Hindi Unicode to Krutidev converter.

Unicode to Krutidev
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Unicode: The Universal Standard for Representing Text.


Unicode is a standard that assigns unique code points to characters used in writing text in various scripts across the world. It was developed in the late 1980s to overcome the limitations of ASCII, an earlier standard that could only represent characters used in English. Unicode was created to provide a consistent way to encode and display text in different languages, including characters with diacritics, special symbols, and emoji. Today, Unicode is used by computers, mobile devices, and web browsers to display text in a wide range of scripts, from Chinese, Japanese, and Korean to Arabic, Devanagari, and more.

The Need for Unicode-

Before Unicode was developed, computer systems used different encoding standards to represent text in different scripts, leading to compatibility problems and difficulties in exchanging text between computers. For example, some computer systems used different codes to represent the same character, making it difficult to correctly display text on different computers. This was especially problematic for internationalized software and multilingual websites, where users needed to see text in their own languages, with the correct characters and diacritics.

To address these issues, the Unicode Consortium was formed in 1991 to develop a universal standard for representing text in different scripts. The consortium is made up of representatives from major computer software companies, as well as national and international standardization organizations.

The Unicode Character Set-

The Unicode standard assigns a unique code point, or number, to each character used in writing text. The code points are stored in a computer's memory as binary numbers, which can be translated into a visual representation of the character when it is displayed on a screen. The Unicode character set includes over 128,000 code points, covering a wide range of characters from a variety of scripts, including Latin, Greek, Cyrillic, Arabic, Hebrew, and many more.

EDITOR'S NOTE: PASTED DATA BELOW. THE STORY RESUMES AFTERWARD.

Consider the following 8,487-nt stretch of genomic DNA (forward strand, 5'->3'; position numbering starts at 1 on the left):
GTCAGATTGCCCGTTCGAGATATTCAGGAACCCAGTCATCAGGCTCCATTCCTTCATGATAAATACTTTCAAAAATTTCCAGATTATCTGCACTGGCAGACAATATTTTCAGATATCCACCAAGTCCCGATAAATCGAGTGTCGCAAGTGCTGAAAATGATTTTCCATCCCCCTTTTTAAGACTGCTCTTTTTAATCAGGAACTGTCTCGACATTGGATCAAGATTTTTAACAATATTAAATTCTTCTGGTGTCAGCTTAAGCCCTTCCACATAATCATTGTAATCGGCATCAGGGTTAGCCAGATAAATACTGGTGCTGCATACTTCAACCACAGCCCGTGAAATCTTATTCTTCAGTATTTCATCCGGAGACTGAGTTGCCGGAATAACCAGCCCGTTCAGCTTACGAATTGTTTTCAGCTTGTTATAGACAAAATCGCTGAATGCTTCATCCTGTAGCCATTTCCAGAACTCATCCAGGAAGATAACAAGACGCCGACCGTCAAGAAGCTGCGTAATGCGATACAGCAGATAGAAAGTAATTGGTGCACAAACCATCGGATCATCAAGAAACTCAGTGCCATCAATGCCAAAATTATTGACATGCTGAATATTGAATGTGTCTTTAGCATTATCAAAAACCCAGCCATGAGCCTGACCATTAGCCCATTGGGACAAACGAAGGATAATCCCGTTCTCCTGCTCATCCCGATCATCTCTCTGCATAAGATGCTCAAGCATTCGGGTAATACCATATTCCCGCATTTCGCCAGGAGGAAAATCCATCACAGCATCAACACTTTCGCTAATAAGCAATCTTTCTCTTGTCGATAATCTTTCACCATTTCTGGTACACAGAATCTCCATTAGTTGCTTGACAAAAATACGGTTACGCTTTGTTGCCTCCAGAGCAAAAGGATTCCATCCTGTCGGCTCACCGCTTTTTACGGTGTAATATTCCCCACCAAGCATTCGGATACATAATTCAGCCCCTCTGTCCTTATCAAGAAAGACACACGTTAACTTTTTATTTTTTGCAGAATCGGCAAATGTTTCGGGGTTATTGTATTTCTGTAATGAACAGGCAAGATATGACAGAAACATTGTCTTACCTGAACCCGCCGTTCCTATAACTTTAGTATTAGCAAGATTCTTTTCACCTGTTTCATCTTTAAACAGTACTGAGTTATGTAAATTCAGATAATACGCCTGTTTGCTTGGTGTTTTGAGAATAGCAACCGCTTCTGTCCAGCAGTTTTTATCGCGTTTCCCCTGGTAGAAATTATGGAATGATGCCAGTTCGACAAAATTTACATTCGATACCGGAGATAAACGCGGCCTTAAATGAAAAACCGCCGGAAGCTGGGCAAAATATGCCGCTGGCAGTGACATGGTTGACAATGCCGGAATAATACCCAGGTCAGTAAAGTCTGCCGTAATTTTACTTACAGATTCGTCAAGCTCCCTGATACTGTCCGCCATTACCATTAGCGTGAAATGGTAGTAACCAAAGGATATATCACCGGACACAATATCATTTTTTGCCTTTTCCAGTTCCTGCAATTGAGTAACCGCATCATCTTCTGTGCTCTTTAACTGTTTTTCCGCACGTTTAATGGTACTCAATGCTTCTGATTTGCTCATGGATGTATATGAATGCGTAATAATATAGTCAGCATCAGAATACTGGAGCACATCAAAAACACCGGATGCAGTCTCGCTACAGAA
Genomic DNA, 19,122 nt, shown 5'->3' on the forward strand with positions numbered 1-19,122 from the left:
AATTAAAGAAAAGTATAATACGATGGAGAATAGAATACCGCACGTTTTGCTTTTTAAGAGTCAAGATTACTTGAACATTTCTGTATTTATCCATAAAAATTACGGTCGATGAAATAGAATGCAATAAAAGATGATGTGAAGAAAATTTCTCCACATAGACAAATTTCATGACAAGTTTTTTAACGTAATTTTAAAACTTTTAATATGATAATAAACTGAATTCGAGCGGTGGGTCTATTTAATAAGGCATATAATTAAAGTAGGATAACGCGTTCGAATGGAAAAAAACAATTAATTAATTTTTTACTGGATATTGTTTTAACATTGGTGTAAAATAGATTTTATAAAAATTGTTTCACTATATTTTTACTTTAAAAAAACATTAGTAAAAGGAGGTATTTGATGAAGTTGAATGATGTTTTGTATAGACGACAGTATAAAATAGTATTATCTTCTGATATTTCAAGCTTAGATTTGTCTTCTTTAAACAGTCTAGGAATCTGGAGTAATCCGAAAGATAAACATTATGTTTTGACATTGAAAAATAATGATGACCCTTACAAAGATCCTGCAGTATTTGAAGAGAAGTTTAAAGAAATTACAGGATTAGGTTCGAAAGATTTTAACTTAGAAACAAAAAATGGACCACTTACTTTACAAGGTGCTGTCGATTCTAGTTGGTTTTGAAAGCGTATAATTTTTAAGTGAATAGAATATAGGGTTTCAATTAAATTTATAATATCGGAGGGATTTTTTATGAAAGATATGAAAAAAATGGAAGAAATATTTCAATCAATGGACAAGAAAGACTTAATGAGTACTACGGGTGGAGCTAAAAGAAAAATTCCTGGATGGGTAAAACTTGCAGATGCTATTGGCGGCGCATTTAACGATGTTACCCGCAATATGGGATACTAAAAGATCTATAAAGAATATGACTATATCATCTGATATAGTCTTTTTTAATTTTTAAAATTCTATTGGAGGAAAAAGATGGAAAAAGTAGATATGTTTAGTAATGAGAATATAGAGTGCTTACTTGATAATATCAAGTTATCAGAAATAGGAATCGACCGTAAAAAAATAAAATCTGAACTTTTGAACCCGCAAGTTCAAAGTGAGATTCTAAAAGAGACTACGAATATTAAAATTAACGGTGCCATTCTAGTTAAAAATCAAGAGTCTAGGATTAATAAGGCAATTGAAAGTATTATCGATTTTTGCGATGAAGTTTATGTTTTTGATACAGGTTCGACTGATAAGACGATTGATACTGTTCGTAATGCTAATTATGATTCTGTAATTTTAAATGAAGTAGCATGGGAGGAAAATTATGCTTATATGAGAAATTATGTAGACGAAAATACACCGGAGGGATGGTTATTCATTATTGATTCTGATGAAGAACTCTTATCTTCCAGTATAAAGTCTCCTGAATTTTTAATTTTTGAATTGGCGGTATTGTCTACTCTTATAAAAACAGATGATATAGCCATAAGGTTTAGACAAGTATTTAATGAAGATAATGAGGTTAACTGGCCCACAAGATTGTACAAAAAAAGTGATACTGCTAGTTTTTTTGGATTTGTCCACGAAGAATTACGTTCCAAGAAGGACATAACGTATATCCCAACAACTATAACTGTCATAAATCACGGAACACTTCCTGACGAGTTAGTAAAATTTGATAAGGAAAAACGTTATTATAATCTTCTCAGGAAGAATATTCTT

The Unicode standard also includes a number of special code points for representing non-character elements, such as control characters, bidirectional control characters, and reserved code points. These code points are used to control the way text is displayed, to specify the direction in which text should be written (left-to-right or right-to-left), and to reserve code points for future use.

Unicode Encoding Schemes-

Unicode text can be encoded using several different encoding schemes, including UTF-8, UTF-16, and UTF-32. Each encoding scheme represents the Unicode code points as a different number of bytes, with UTF-8 being the most widely used encoding scheme for the World Wide Web.

UTF-8 is a variable-length encoding scheme that uses one to four bytes to represent each code point. It is a popular encoding scheme for the web because it is backwards-compatible with ASCII and provides efficient storage for characters used in English and other Western European languages.

UTF-16 uses two bytes to represent each code point and is used primarily in Windows and in Java programming. UTF-32 uses four bytes to represent each code point and provides the most efficient storage for characters used in less common scripts, such as those used in some East Asian languages.


Unicode is an essential standard for representing text in different scripts and languages, enabling computers and other devices to display text in a consistent and accurate manner. With its comprehensive character set and flexible encoding schemes, Unicode provides a universal solution for text representation, ensuring that text can be displayed and exchanged between computers, regardless of the script or language in use.

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